Sunday, January 1, 2012

Hello, universe, anyone home? Hello?

By Donald Sensing

The Fermi Paradox raises its head again, this time over at Outside the Beltway. Doug Mataconis posts, "Hey, Is Anyone Out There?" in which he tries to answer the paradox. The paradox, first formulated by physicist Enrico Fermi in 1950, is this:

The universe is many billions of years old.
Fermi calculated that an alien species smart enough to become spacefarers could reach any point in the galaxy in five million years.
But we we have no scientific evidence that aliens beings have been here.
So, Fermi asked, where is everybody?

Doug does a good job in laying out the premises of the paradox and offers some perspectives I haven't seen before, including that while the galaxy may be teeming with intelligent species, they have all become addicted to entertainment and simply are uninterested in space travel, a notion floated by Geoffrey Miller.
Basically, I think the aliens don’t blow themselves up; they just get addicted to computer games. They forget to send radio signals or colonize space because they’re too busy with runaway consumerism and virtual-reality narcissism. They don’t need Sentinels to enslave them in a Matrix; they do it to themselves, just as we are doing today. ...

Evolution simply could never have anticipated the novel environments, such as modern society, that our social primate would come to inhabit. That would be a computationally intractable problem, even for the new IBM Blue Gene/L supercomputer that runs 280 trillion operations per second. Even long-term weather prediction is easy when compared to fitness prediction. As a result, brains must evolve short-cuts: fitness-promoting tricks, cons, recipes and heuristics that work, on average, under ancestrally normal conditions.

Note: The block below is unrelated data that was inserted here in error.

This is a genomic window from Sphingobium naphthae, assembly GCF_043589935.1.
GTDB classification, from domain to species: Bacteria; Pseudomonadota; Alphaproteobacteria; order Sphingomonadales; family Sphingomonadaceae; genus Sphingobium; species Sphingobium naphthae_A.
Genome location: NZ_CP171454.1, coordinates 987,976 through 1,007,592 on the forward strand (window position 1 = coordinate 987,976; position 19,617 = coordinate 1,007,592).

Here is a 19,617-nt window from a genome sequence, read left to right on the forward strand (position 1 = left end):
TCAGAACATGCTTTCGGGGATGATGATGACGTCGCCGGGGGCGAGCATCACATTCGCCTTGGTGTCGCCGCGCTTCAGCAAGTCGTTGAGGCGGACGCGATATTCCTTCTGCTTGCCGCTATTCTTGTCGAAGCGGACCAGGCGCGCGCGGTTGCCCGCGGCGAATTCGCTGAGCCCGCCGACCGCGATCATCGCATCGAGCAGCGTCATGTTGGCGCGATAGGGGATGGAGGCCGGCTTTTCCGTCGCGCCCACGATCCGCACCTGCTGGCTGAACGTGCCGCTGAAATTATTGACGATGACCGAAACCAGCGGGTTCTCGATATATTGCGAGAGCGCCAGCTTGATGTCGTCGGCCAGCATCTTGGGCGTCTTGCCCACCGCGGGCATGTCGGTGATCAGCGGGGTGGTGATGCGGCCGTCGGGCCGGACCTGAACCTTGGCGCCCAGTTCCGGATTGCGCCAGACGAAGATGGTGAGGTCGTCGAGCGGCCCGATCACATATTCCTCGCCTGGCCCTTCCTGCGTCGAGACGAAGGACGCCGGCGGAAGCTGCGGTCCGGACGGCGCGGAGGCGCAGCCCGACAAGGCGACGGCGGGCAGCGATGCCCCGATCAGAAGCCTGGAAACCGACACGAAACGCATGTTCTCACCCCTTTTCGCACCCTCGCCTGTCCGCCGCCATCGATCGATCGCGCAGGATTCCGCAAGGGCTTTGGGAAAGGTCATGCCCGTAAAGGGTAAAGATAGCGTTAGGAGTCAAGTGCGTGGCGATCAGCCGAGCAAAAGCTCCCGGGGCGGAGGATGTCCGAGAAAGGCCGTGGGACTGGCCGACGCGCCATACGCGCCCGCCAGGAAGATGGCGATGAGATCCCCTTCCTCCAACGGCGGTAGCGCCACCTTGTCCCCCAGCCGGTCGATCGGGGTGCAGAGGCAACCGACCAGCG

The result is that we don’t seek reproductive success directly; we seek tasty foods that have tended to promote survival, and luscious mates who have tended to produce bright, healthy babies. The modern result? Fast food and pornography. Technology is fairly good at controlling external reality to promote real biological fitness, but it’s even better at delivering fake fitness—subjective cues of survival and reproduction without the real-world effects. Having real friends is so much more effort than watching Friends. Actually colonizing the galaxy would be so much harder than pretending to have done it when filming Star Wars or Serenity. The business of humanity has become entertainment, and entertainment is the business of feeding fake fitness cues to our brains.

Maybe the bright aliens did the same. I suspect that a certain period of fitness-faking narcissism is inevitable after any intelligent life evolves.
Behaviorally, this makes a lot of sense, but it falls into the same trap that pretty much all discussions about the commonality of intelligent life off earth do: the assumption that earth and humanity are typical examples of planets and life anywhere else in the universe. This is usually referred to as the Theory of Mediocrity, that earth and its creatures are just average, universally. Doug himself endorses this notion in a comment to his post: "it does seem hard to believe that we are the only intelligent form of life to ever evolve in our own universe." The problem is that Mediocrity is not a scientific conclusion but a presumption that is necessary for ETI searchers to do any work at all.

Last year I put together a slide presentation for the topic to discuss Fermi's Paradox at my church. You will probably be surprised at the conclusion. Here tis:

Fullscreen here.


Stephen Hawking, science fiction writer

This is pretty impressive, too.

Why We Matter (link was dead, fixed now.)

Let there be

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